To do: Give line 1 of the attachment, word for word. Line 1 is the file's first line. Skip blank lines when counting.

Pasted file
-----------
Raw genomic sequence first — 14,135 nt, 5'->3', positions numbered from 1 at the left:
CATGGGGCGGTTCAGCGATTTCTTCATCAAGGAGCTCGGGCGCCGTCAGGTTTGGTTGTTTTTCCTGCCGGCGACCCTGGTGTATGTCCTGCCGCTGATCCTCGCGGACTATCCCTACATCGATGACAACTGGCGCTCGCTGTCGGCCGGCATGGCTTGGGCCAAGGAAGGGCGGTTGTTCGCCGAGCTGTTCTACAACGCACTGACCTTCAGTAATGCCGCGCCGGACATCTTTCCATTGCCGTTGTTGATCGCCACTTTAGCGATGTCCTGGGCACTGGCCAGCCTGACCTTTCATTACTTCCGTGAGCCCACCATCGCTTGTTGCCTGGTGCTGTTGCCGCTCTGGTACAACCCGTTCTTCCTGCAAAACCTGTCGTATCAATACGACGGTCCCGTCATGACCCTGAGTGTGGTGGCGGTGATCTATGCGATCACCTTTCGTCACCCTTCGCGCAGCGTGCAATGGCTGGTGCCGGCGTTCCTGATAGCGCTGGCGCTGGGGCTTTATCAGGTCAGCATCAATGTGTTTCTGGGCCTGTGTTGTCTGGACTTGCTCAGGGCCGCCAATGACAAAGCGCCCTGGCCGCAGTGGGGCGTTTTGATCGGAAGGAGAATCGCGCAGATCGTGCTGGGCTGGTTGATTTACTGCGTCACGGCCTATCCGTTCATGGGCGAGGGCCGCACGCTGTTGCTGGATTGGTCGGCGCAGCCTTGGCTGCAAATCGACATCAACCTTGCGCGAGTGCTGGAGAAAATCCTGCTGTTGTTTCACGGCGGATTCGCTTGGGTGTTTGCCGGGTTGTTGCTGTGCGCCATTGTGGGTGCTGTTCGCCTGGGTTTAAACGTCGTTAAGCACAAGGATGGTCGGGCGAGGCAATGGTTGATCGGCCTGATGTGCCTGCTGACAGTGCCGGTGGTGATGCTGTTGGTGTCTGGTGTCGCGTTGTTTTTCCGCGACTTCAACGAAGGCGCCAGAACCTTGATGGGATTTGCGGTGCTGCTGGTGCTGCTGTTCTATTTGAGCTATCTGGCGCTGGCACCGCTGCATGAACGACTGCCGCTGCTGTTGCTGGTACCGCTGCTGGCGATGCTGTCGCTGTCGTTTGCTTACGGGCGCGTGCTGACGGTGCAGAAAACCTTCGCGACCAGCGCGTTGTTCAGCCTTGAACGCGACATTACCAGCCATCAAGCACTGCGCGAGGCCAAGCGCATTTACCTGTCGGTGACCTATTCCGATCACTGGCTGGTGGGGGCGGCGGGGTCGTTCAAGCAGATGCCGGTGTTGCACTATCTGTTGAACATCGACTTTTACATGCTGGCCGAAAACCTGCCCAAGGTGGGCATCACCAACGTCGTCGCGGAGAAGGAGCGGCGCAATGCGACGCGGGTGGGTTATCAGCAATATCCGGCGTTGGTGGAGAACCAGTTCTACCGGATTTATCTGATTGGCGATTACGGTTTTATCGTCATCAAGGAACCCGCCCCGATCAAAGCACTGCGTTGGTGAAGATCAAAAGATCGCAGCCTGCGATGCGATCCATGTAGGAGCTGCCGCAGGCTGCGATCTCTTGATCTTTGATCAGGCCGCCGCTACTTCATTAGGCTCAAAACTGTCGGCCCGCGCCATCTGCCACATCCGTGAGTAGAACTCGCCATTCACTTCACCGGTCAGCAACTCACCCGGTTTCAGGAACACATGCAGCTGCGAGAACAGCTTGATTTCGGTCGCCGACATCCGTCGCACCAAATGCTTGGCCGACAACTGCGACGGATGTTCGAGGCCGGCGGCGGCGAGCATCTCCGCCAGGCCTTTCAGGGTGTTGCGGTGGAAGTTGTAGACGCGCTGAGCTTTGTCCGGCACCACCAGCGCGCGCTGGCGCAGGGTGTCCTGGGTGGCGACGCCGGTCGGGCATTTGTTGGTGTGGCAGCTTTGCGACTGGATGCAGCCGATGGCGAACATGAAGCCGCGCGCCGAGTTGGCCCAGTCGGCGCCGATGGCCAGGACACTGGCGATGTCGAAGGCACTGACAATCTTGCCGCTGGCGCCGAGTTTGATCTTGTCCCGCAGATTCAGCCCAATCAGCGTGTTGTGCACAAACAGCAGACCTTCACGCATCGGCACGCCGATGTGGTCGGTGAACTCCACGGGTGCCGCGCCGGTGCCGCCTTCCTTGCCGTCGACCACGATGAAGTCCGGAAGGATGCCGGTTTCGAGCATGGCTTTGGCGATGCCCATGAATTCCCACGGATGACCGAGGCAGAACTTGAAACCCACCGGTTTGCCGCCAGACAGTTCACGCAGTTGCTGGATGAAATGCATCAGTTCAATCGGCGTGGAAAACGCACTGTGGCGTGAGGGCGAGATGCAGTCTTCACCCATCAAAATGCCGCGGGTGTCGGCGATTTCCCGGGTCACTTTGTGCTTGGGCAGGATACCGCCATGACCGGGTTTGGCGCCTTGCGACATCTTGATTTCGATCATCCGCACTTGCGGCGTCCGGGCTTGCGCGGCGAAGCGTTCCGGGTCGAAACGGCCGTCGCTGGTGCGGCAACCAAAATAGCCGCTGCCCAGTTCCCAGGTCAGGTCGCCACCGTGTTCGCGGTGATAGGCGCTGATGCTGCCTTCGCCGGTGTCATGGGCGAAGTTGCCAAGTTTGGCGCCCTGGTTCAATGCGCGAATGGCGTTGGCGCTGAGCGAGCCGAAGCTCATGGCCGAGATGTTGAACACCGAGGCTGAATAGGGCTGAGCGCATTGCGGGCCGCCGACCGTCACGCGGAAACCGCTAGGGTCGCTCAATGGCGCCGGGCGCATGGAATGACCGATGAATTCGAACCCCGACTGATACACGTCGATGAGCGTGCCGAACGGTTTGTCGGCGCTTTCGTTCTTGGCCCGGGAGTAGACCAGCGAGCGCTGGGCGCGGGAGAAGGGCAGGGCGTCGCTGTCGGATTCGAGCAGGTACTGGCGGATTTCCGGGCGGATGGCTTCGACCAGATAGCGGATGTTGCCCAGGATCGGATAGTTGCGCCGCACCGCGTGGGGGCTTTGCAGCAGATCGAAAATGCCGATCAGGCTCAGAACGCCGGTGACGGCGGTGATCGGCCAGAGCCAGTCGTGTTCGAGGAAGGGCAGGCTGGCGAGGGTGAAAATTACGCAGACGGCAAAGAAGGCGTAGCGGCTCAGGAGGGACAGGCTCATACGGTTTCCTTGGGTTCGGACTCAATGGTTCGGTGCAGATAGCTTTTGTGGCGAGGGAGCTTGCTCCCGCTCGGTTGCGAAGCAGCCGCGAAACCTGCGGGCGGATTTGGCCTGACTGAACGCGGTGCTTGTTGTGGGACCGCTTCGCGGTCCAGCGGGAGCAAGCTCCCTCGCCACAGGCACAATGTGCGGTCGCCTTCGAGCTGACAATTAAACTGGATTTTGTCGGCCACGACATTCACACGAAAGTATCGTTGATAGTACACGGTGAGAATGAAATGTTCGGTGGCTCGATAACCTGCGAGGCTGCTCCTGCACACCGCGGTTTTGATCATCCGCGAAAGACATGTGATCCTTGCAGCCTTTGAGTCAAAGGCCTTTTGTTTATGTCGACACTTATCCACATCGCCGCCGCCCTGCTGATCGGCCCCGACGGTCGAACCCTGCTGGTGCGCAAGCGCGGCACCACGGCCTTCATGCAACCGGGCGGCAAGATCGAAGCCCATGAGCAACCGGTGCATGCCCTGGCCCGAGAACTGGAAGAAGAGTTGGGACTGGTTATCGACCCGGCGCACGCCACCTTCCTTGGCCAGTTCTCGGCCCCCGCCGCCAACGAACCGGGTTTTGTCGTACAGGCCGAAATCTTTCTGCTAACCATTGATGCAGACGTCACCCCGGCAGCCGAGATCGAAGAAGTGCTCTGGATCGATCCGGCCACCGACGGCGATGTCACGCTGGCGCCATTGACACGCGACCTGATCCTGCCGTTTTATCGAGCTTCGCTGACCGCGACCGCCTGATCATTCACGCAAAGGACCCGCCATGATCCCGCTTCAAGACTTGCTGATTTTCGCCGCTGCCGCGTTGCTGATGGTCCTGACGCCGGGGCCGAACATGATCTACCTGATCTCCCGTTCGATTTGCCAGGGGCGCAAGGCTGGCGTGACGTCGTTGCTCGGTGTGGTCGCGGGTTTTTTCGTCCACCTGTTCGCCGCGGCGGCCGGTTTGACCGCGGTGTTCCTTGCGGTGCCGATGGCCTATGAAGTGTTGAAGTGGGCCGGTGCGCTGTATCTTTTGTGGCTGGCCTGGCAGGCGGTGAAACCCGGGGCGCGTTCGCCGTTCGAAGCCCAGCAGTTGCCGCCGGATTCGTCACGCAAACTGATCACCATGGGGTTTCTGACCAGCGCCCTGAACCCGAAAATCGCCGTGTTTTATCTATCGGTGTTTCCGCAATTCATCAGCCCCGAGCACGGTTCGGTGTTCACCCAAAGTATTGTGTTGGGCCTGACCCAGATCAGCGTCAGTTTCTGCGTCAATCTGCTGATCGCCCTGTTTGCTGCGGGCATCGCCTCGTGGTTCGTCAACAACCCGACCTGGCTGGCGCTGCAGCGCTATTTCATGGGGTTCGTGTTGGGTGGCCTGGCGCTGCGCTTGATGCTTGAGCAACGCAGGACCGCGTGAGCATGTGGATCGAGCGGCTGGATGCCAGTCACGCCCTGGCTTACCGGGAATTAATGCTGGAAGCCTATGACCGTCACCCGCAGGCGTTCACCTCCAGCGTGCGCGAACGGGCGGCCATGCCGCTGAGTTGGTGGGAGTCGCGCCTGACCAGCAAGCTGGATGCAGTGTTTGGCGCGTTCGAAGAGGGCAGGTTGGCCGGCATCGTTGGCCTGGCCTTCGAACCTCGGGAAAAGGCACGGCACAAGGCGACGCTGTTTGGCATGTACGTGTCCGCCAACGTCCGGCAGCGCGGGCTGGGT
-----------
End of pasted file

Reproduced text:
Raw genomic sequence first — 14,135 nt, 5'->3', positions numbered from 1 at the left: